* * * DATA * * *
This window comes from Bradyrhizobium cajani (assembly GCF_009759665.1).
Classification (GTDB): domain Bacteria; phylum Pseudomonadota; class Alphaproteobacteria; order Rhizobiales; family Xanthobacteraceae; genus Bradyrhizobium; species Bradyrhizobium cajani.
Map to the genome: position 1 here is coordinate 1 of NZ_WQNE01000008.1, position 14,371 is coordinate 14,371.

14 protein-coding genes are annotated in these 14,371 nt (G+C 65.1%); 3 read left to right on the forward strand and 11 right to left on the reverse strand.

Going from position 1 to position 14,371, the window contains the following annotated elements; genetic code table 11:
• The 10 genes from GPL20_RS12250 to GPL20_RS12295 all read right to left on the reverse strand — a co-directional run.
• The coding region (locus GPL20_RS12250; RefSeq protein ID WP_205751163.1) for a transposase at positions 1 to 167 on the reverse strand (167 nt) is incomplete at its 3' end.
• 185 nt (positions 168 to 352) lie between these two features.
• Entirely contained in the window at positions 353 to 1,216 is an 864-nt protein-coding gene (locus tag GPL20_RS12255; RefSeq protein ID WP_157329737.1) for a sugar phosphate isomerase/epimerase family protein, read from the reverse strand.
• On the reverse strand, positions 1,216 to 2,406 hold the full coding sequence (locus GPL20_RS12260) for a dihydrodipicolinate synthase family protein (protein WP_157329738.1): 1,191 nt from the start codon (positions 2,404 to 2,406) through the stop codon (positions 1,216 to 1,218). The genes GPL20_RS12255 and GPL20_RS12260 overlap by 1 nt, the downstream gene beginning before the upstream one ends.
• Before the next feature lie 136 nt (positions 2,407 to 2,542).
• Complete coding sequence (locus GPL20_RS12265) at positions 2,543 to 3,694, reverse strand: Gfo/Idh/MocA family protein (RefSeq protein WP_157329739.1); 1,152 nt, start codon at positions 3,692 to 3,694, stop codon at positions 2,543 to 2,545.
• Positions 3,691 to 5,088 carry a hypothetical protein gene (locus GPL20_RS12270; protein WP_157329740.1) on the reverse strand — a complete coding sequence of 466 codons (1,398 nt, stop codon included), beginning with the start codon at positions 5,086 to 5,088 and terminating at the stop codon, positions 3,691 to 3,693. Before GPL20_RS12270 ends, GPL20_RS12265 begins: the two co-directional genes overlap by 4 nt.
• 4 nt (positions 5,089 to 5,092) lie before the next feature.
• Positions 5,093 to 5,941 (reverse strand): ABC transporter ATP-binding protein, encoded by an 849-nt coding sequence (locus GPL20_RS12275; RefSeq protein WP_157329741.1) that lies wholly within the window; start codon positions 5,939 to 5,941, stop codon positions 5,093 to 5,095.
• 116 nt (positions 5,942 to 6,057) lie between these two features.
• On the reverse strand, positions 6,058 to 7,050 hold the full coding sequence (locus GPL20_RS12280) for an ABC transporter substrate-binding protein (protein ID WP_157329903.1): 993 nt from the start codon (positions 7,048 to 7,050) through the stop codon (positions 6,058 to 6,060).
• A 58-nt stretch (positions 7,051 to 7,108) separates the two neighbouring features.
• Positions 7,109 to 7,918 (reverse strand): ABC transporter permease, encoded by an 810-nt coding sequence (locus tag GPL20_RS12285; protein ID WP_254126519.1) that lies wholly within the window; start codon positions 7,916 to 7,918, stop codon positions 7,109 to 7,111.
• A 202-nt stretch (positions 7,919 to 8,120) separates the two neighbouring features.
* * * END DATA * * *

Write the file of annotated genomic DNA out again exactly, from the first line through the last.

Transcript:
This window comes from Bradyrhizobium cajani (assembly GCF_009759665.1).
Classification (GTDB): domain Bacteria; phylum Pseudomonadota; class Alphaproteobacteria; order Rhizobiales; family Xanthobacteraceae; genus Bradyrhizobium; species Bradyrhizobium cajani.
Map to the genome: position 1 here is coordinate 1 of NZ_WQNE01000008.1, position 14,371 is coordinate 14,371.

14 protein-coding genes are annotated in these 14,371 nt (G+C 65.1%); 3 read left to right on the forward strand and 11 right to left on the reverse strand.

Going from position 1 to position 14,371, the window contains the following annotated elements; genetic code table 11:
• The 10 genes from GPL20_RS12250 to GPL20_RS12295 all read right to left on the reverse strand — a co-directional run.
• The coding region (locus GPL20_RS12250; RefSeq protein ID WP_205751163.1) for a transposase at positions 1 to 167 on the reverse strand (167 nt) is incomplete at its 3' end.
• 185 nt (positions 168 to 352) lie between these two features.
• Entirely contained in the window at positions 353 to 1,216 is an 864-nt protein-coding gene (locus tag GPL20_RS12255; RefSeq protein ID WP_157329737.1) for a sugar phosphate isomerase/epimerase family protein, read from the reverse strand.
• On the reverse strand, positions 1,216 to 2,406 hold the full coding sequence (locus GPL20_RS12260) for a dihydrodipicolinate synthase family protein (protein WP_157329738.1): 1,191 nt from the start codon (positions 2,404 to 2,406) through the stop codon (positions 1,216 to 1,218). The genes GPL20_RS12255 and GPL20_RS12260 overlap by 1 nt, the downstream gene beginning before the upstream one ends.
• Before the next feature lie 136 nt (positions 2,407 to 2,542).
• Complete coding sequence (locus GPL20_RS12265) at positions 2,543 to 3,694, reverse strand: Gfo/Idh/MocA family protein (RefSeq protein WP_157329739.1); 1,152 nt, start codon at positions 3,692 to 3,694, stop codon at positions 2,543 to 2,545.
• Positions 3,691 to 5,088 carry a hypothetical protein gene (locus GPL20_RS12270; protein WP_157329740.1) on the reverse strand — a complete coding sequence of 466 codons (1,398 nt, stop codon included), beginning with the start codon at positions 5,086 to 5,088 and terminating at the stop codon, positions 3,691 to 3,693. Before GPL20_RS12270 ends, GPL20_RS12265 begins: the two co-directional genes overlap by 4 nt.
• 4 nt (positions 5,089 to 5,092) lie before the next feature.
• Positions 5,093 to 5,941 (reverse strand): ABC transporter ATP-binding protein, encoded by an 849-nt coding sequence (locus GPL20_RS12275; RefSeq protein WP_157329741.1) that lies wholly within the window; start codon positions 5,939 to 5,941, stop codon positions 5,093 to 5,095.
• 116 nt (positions 5,942 to 6,057) lie between these two features.
• On the reverse strand, positions 6,058 to 7,050 hold the full coding sequence (locus GPL20_RS12280) for an ABC transporter substrate-binding protein (protein ID WP_157329903.1): 993 nt from the start codon (positions 7,048 to 7,050) through the stop codon (positions 6,058 to 6,060).
• A 58-nt stretch (positions 7,051 to 7,108) separates the two neighbouring features.
• Positions 7,109 to 7,918 (reverse strand): ABC transporter permease, encoded by an 810-nt coding sequence (locus tag GPL20_RS12285; protein ID WP_254126519.1) that lies wholly within the window; start codon positions 7,916 to 7,918, stop codon positions 7,109 to 7,111.
• A 202-nt stretch (positions 7,919 to 8,120) separates the two neighbouring features.